30 minutes before we were scheduled to depart, our plane still wasn’t at the gate and I started to get nervous. Because the plane wasn’t there, the worst thoughts starting going through my head. Was there going to be an aircraft swap? I certainly hoped not because I had been looking forward to trying this product specifically for quite some time.
I looked out the window to the next gate over and saw the Vietnam Airlines’ 787-9 Dreamliner that was flying to Ho Chi Minh City (SGN) and it looked really nice. Suddenly, all my worries were thrown out the window as I saw our own plane pull up to the gate. It turns out the plane was just a bit delayed in getting to the airport and our aircraft wouldn’t be swapped out after all, so it was no big deal. The boarding process itself was relatively smooth and I was on the aircraft in no time.
Cabin and Seat
When I first got on the plane, I wasn’t completely impressed with my business class seat. Just from looking at it, I could tell it was going to be a cramped flight — I would need to contort myself in order to be at least remotely comfortable. Not only did the seats look small, but the cabin itself wasn’t all that aesthetically pleasing, especially for a new aircraft.
I took some time to check out the premium economy cabin (45 seats) and the standard economy cabin (231 seats). In the premium economy cabin, the seats looked okay, but were nothing special. I peeked back into the standard economy cabin and those seats looked pretty tight, which helped to put things in perspective as I retreated back to my business class cabin.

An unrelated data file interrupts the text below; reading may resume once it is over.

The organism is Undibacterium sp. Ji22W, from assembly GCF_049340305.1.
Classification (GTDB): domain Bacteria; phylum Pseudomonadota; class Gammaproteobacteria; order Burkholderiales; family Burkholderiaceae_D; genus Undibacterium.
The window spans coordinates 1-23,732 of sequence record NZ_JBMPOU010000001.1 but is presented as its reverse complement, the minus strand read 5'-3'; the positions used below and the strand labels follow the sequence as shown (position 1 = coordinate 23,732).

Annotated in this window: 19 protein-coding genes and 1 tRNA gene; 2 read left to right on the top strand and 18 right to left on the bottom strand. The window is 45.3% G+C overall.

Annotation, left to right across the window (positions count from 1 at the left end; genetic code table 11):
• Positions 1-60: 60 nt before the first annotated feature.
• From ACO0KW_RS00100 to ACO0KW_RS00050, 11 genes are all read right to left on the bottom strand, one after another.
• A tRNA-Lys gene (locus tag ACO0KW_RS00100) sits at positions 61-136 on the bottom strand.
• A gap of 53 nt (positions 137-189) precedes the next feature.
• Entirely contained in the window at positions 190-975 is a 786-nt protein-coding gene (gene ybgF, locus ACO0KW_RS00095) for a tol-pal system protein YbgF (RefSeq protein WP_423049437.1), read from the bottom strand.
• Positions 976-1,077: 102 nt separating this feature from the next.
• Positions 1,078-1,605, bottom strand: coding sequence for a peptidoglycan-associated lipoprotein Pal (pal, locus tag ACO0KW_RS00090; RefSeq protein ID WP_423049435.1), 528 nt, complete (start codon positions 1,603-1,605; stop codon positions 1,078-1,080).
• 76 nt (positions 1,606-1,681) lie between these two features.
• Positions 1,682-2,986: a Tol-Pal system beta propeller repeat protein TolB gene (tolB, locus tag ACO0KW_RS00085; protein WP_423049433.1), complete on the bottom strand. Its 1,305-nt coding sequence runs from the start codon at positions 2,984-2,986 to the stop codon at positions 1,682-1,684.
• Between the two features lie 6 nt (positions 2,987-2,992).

The business class cabin is comprised of 29 seats in a staggered 1-2-1 configuration — like Delta’s 767-300ER and 767-400 aircraft. I recommend getting a seat against the window for more privacy and room. On this flight, I was in seat 5A, an aisle-facing seat, so my cameraman across the aisle could capture in-flight footage of me for our upcoming TPGtv episode.
When I sat down, I realized just how tight of a squeeze it really was. Although the seats are lie-flat, they’re not wide at all whatsoever. If you’re broad chested or more than six feet tall, you will likely not be very comfortable — I had to wedge myself in and sleep on my side with legs bent in order to fit.
One of the most noticeable differences on this flight (that helped to make up for the small, uncomfortable seats) was that the A350 is so quiet. After flying on Kuwait Airways’ less-than-impressive 777 first-class product from New York to London before the airline canceled the route, I couldn’t help but notice how noisy it was for the duration of the flight. After flying on Norwegian’s 787 Dreamliner and now this A350, I realized just how much of a smoother and quieter ride it is and felt genuinely relaxed getting off the plane.
Service and Food
I was really hoping that the service would make up for where the seats and cabin were otherwise lacking. The service was fine at best — very cordial, but not sophisticated like some of the other Asian carriers out there. I got a pretty basic amenity kit, which the carrier provides to business class passengers on flights of more than four hours.
Vietnam Airlines serves two meals on this flight, lunch and breakfast. Although I was asleep for almost the whole flight, I did stay awake to try the food. For starters at lunch, I chose the smoked fish, spicy shrimp, vegetable salad and a bowl of creamy corn soup. It was all fine — no complaints, but I just wasn’t blown away.